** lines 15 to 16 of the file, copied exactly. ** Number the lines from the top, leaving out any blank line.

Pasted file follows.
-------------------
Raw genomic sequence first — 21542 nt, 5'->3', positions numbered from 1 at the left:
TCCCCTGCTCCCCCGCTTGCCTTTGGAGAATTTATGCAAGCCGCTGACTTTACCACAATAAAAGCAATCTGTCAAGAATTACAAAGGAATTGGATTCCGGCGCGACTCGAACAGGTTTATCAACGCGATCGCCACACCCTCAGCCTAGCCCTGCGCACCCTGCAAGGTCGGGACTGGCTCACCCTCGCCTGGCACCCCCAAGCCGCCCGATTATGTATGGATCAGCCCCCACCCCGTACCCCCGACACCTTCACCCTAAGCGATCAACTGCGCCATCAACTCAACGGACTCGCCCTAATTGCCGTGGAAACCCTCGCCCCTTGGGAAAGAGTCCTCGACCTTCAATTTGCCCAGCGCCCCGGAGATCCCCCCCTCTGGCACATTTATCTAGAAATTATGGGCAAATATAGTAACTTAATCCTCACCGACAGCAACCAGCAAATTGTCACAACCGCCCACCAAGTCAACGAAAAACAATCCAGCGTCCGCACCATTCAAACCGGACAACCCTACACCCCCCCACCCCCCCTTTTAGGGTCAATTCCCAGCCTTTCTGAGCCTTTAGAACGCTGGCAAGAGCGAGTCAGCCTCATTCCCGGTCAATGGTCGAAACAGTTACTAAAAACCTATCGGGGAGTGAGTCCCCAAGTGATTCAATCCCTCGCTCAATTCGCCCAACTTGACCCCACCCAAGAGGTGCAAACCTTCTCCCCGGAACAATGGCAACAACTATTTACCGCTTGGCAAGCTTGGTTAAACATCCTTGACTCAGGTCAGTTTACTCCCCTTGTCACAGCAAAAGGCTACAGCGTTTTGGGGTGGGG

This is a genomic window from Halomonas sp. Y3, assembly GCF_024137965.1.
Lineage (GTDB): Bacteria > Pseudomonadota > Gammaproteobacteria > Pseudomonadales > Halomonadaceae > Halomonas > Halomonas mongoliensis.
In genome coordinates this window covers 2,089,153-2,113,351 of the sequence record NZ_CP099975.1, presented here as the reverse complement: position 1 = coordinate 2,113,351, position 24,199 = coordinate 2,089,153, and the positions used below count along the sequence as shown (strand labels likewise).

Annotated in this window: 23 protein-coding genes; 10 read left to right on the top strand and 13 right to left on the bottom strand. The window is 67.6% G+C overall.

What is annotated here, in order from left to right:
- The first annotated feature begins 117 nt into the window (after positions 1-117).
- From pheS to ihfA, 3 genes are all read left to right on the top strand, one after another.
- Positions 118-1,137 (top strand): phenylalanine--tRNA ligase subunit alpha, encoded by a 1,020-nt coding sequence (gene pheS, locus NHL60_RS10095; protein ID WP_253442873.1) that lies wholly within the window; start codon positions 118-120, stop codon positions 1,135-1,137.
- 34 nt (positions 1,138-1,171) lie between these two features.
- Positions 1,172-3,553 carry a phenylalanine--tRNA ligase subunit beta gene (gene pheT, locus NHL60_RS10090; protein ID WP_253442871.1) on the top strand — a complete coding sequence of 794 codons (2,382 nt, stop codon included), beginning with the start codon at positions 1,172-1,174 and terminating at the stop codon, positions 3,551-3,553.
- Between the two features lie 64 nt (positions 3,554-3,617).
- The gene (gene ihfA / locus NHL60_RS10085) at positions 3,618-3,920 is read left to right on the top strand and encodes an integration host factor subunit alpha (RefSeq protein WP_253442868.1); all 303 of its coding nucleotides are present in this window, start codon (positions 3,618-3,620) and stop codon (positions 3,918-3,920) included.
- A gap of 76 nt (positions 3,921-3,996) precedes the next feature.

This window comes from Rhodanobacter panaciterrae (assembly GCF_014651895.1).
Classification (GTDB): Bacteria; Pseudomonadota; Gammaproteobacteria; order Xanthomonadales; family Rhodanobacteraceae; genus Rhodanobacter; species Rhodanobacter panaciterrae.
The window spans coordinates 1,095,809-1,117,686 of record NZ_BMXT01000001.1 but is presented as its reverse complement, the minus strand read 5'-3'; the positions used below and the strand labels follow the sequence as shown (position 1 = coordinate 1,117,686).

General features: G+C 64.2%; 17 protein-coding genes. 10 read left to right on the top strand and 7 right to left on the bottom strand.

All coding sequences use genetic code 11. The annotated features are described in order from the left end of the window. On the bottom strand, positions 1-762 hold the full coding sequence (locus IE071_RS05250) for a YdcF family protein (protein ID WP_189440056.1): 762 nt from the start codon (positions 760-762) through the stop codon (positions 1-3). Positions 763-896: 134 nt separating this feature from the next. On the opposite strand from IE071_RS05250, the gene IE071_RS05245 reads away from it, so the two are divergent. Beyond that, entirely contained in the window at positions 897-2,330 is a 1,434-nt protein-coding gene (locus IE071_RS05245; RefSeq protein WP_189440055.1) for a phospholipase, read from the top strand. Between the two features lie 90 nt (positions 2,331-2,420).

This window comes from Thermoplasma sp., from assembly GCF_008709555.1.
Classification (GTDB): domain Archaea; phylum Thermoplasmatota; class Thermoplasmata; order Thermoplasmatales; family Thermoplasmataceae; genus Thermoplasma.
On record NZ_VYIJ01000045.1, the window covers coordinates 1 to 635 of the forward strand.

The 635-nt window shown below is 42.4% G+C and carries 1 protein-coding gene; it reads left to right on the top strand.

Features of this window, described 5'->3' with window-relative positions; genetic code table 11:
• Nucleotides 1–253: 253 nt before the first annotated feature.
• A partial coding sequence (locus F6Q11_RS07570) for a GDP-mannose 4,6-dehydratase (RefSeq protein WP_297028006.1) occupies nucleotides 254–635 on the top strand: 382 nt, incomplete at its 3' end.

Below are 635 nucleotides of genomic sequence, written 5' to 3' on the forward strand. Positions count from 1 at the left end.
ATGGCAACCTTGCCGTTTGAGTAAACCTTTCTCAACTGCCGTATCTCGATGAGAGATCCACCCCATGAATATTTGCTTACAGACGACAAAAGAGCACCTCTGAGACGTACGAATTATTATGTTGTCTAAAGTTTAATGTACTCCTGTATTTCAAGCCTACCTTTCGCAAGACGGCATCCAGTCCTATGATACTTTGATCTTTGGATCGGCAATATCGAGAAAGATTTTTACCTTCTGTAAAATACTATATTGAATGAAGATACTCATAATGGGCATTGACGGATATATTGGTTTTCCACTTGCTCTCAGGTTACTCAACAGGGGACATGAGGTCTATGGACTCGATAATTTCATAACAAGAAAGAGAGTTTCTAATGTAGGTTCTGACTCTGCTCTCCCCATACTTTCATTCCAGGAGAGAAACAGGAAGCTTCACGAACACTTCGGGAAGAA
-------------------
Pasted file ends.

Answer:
- A gap of 76 nt (positions 3,921-3,996) precedes the next feature.

This window comes from Rhodanobacter panaciterrae (assembly GCF_014651895.1).